* There’s this man who has a horse who looks uncannily like my old horse, Sir Legacy.  The horse and the man live on the edge of town, and the man will ride him right into town.  Right into town!  The horse is incredibly well-behaved, and charms the pants off (um, not literally) everyone he comes across.  He doesn’t even hog the sidewalk!  The horse attracts huge crowds of onlookers, especially me.  This horse needs to have his own Facebook fan page, and all the carrots his heart desires.

* Feeling more optimistic and confident than I have in ages about the job-hunting process, thanks to a resume design jam session with bright young thing Alexandra Franzen.  She’s a resume, design and organization mastermind, and will help put a stop to your resume agony.

* A wonderful night out with a great group of longtime friends.  Delicious suppers and fantastic catch-ups- -is there anything else a girl can ask for?      

* Oh yes- a trip to Costco before aforementioned delicious supper!  I went in claiming that I didn’t need anything…and went out with a giant bag of jelly beans, some croissants, mango slices and an industrial-sized container of ice tea mix.  Life necessities, you know?  “It’s a dress…in a bag….”

* Lip-synching to songs from “Glee.”  One of my personal favourites is “Defying Gravity,” as sung by Chris Colfer (“Kurt Hummel.”)  What an amazing range!  Goosebump-inducing! I hope he gets more solos next season.  Kurt is one of my favourite characters on the show, and I think his, Sue’s and Brittany’s one-liners are some of the snappiest in television.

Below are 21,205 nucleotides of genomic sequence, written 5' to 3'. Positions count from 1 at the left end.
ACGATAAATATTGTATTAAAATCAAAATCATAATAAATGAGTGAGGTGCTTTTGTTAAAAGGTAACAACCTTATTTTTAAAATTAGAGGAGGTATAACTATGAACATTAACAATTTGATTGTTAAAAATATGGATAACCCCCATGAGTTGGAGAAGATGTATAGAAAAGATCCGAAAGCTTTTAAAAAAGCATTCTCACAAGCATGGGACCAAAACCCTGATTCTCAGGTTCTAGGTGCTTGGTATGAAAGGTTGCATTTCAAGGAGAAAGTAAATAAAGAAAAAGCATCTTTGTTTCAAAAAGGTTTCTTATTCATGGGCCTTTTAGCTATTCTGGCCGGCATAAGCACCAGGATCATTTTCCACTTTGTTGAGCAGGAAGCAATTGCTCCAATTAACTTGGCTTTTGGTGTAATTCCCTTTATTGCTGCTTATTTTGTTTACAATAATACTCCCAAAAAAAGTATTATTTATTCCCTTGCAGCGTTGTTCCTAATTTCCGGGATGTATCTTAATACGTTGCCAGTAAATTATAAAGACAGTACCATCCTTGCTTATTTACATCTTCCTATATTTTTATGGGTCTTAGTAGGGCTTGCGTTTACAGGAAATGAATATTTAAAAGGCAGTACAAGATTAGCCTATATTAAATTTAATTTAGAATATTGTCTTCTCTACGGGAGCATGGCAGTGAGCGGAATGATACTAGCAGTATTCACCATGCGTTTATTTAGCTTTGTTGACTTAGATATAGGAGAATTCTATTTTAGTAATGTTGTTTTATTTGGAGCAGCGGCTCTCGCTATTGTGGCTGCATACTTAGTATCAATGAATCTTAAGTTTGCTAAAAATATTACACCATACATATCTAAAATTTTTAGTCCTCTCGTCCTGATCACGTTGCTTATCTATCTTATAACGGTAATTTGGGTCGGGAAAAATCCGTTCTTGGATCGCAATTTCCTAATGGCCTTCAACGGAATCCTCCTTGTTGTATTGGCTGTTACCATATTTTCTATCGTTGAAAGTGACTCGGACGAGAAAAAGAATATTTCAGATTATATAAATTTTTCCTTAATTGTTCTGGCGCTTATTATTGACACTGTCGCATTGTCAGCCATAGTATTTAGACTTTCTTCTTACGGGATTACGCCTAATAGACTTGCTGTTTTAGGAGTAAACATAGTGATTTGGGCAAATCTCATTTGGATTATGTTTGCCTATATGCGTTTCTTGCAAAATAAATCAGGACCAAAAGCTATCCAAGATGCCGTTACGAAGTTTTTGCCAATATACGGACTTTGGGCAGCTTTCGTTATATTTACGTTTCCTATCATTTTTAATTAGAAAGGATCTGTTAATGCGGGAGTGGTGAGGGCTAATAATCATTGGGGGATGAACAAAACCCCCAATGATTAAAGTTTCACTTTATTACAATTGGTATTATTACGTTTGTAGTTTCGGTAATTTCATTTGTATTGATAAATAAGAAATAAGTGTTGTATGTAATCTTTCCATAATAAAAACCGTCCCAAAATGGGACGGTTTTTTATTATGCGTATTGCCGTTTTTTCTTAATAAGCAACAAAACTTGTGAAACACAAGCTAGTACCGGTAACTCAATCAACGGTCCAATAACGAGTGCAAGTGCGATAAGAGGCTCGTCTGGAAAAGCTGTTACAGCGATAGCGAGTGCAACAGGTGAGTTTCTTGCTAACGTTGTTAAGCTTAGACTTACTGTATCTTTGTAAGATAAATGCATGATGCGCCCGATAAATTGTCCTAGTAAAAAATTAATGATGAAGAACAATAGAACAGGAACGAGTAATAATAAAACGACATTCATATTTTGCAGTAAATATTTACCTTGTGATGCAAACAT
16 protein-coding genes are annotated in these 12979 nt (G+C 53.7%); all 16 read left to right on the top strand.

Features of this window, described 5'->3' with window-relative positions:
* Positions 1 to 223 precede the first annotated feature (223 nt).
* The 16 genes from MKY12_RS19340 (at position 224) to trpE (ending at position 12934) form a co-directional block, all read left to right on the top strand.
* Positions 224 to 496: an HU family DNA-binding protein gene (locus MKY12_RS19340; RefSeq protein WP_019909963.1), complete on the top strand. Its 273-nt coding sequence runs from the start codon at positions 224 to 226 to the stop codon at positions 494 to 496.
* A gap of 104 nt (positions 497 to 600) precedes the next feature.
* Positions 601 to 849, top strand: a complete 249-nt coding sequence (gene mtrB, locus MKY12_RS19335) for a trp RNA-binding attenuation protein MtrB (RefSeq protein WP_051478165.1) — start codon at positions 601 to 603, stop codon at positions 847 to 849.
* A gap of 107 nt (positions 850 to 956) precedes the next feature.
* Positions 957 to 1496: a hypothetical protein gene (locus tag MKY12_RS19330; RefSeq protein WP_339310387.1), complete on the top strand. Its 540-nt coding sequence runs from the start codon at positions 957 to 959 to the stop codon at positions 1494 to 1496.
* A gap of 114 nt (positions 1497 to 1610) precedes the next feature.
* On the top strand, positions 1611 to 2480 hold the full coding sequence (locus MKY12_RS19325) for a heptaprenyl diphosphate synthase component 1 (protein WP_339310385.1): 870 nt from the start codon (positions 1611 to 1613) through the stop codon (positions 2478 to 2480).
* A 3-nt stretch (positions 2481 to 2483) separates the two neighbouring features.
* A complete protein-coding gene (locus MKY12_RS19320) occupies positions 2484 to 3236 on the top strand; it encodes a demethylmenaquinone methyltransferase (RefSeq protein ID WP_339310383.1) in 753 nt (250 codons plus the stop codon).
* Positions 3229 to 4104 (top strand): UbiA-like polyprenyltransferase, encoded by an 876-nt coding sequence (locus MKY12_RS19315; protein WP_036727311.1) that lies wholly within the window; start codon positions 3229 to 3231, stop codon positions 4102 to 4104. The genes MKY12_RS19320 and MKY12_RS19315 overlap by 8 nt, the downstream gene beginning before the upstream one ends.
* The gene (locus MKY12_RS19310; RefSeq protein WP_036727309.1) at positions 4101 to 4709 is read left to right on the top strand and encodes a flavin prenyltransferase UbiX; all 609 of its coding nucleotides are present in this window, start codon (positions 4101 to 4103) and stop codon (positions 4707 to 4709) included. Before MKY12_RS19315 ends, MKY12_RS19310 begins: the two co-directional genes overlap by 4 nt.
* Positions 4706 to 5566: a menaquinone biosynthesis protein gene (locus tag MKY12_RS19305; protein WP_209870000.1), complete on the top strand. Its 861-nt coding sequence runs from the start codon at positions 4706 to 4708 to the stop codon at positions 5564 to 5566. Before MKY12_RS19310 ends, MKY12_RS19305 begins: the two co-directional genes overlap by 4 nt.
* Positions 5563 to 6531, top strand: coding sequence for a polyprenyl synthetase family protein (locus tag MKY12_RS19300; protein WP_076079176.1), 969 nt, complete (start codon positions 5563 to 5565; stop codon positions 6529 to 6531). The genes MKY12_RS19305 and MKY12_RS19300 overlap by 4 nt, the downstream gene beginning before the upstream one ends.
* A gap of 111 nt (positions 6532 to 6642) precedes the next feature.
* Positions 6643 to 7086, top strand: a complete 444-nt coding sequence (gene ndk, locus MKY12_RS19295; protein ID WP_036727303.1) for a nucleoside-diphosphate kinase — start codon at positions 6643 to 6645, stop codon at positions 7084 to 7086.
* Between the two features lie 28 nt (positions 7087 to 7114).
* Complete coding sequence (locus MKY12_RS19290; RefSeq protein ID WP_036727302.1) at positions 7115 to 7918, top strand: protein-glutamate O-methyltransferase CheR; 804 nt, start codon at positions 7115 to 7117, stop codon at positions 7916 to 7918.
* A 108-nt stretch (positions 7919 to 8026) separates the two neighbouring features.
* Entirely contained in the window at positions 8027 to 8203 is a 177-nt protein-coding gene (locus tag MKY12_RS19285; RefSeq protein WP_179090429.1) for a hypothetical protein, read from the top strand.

And with that, I’m off to prance around to “Defying Gravity” for eleventy-billion more times.  What made your TILT list?  What’s been giving you mad maple syrup cravings this week? 



Jun 10 2010

Influence: Miep Gies

Welcome, one and all, to a new feature on The Height of Life I like to call “Influence.”  Actually, that’s what everyone will be calling it… because that is its name.   It’s really important to have positive role models, especially ones who reflect who you are and who you want to be.   Fortunately, these role models really are all around us, although they might not be in the spotlight.  I thought I’d expand past the usual suspects of bonafide celebrities in my search for people who give good influence (not hatin’ on celebrities, not saying that there aren’t plenty of role models to be found within the glossy pages of Tiger Beat, but I just want to cast the spotlight on some lesser-known but fully deserving interesting people who are doing interesting things.   Some of these interesting people also happen to be tall.  Others are not, but are tall in character.  I’m always on the lookout for new subjects for Influence, so if you have any suggestions (or would like to nominate your fine self) please shoot me an e-mail.   Any feedback is totally appreciated.

I’m thrilled to announce that Miep Gies is the very first subject for Influence.  Best known as one of five Dutch citizens who worked together to hide Anne Frank, her family, and other friends from the Nazis in World War II, Gies truly is a lasting example of courage and heroism.  She passed away on January 11th, 2010.  She was 100 years old.